The Bohmian theories can have no self-consistent rules to "invent" the new classical values of all these new hypothetical classical hidden observables. The new particles could either be born at a random place, violating the local charge conservation, or they could be created at the same point. In both cases, you immediately face contradictions.

If you fundamentally violate the local charge conservation, you will be able to amplify this effect and obtain macroscopic violations of the charge. On the other hand, if you create all the new particles at the same point where the wave function happens to have some mysterious property, you will fundamentally violate the verified, microscopic T-reversal symmetry of the laws of particle physics because it is virtually impossible for several particles to meet at the same point which would be needed for them to annihilate (the reverse process: yes, be sure, in the real world, the number of particles can drop, too).

All these comments are huge question marks about a general problem that was understood to be a defect of the pilot wave theory from the very beginning: no one could ever produce a sensible explanation what happens with their "classical" wave function and with their classical hidden variable "X(t)" when a particle is absorbed. Although the pilot wave theory was motivated entirely by its goal to "shed light" on the measurement procedure, it has really no sensible, new picture to offer.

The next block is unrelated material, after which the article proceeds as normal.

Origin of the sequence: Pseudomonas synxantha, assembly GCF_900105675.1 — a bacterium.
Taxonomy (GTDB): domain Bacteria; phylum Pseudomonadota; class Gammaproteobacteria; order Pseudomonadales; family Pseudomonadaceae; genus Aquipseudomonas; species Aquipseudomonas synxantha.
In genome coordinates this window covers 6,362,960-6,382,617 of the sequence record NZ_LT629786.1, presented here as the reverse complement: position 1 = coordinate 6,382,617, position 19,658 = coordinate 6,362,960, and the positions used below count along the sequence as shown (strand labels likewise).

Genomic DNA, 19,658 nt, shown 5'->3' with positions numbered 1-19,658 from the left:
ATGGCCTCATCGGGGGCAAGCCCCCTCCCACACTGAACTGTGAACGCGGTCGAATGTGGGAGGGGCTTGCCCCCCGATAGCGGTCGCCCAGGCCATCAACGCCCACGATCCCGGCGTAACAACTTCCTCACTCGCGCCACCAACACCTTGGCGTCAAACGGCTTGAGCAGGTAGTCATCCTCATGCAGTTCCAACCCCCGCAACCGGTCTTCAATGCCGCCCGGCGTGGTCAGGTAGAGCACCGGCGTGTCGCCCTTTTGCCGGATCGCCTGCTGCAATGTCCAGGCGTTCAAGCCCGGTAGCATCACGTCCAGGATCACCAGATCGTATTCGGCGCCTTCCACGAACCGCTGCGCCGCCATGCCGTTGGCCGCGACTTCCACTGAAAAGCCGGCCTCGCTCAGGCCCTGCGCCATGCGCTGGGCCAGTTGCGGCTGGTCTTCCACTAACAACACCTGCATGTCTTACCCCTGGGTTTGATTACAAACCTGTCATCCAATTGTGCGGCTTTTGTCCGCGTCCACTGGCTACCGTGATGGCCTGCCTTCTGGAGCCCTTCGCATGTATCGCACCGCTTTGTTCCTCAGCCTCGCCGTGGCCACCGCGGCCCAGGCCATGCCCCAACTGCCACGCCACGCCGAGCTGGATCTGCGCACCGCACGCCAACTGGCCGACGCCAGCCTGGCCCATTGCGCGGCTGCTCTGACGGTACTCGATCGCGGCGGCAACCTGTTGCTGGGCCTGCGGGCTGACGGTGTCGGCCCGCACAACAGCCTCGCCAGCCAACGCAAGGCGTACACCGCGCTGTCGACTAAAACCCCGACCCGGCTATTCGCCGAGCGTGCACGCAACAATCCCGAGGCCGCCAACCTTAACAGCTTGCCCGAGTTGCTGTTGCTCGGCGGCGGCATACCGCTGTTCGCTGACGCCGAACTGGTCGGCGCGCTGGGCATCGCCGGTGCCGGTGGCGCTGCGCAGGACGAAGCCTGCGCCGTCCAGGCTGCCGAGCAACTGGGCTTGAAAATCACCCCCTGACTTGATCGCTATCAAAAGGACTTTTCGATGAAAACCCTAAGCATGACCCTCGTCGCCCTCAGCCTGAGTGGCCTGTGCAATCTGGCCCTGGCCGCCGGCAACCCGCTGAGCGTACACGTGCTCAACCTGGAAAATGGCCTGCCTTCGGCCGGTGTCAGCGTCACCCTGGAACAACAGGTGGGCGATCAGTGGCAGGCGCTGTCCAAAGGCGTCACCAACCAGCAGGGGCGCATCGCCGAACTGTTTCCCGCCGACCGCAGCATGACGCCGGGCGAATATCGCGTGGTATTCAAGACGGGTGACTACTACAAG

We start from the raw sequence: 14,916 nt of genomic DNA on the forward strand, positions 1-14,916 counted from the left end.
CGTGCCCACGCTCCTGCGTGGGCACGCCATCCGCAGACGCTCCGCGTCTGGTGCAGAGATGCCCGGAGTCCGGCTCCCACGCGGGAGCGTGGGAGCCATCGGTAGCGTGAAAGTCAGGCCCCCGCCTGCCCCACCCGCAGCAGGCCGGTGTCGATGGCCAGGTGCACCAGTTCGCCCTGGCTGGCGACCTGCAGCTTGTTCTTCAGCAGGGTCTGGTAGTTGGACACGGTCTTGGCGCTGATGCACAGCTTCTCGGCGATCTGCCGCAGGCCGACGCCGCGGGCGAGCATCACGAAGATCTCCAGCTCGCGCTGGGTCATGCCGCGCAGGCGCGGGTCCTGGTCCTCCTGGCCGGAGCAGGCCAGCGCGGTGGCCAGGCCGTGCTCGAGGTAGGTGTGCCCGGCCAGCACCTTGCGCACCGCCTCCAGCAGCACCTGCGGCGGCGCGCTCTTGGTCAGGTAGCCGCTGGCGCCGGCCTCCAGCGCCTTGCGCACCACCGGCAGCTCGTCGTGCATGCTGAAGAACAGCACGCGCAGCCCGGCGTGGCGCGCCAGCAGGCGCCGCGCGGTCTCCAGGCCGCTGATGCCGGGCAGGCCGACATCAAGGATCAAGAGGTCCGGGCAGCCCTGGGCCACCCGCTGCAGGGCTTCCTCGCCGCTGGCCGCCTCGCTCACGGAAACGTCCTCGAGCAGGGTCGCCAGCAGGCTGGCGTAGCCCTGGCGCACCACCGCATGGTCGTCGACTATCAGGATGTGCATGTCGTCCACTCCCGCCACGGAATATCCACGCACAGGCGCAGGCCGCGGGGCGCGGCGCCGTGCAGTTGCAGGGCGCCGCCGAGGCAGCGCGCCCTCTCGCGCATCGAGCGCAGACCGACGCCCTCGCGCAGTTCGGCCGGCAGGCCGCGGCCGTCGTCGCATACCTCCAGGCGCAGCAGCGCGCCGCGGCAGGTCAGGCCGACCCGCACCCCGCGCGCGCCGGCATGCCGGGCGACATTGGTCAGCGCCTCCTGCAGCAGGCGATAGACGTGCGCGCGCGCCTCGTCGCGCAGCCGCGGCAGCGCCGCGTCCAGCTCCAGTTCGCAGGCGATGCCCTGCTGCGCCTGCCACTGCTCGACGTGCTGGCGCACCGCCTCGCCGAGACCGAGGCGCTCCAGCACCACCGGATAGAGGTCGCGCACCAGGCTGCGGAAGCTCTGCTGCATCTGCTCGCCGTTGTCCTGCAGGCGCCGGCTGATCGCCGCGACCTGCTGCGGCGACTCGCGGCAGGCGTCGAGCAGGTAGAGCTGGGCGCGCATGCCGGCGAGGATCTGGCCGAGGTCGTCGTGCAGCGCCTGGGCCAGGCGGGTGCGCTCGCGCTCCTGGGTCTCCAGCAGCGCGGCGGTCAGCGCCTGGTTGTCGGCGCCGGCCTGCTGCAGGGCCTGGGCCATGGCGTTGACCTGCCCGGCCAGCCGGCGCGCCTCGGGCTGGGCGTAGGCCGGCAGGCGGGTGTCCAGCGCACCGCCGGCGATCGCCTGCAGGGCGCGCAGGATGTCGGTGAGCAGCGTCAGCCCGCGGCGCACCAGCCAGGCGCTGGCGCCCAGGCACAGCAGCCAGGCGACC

When a particle is created, one faces the T-reversal image of the same problems. They can't be solved.

**Reduction of spin measurements to positions: not possible in general**

There are many other arguments to see that the Bohmist segregated picture is indefensible. We have seen some of them but I want to sketch a similar argument from a different viewpoint.

By saying that the spin is not a real property, they also say that all the spin measurements (and the measurements of other contextual observables) must always reduce to the measurement of real, "primitive" properties such as the position and velocity: for example, the Stern-Gerlach devices change the position of a particle in the magnetic field, depending on the projection of its spin, and measure the position. Except that it's not the case in general.

In the quantum computer example, everything is made out of spins. Nevertheless, measurements must exist in that world, as long as the quantum computer emulates the environment causing the decoherence, too. Obviously, these measurements of certain functions of the spins (qubits in the quantum computer) can't be reduced to the measurement of any fundamentally "primitive" quantities because there are no fundamentally "primitive" quantities in such a quantum computer!

One doesn't have to consider a quantum computer. A simple polarizer is a gadget that can measure the x/y linear polarization of a photon - its form of an internal, discrete, spin-like degree of freedom - without changing the location of the photon (which would be pretty hard to do). You can do similar things with the electron, too. In all these cases, the Bohmian theories have no chance to explain why the photon is sometimes absorbed and sometimes it is not. The Stern-Gerlach device is not the only method to feel the spin!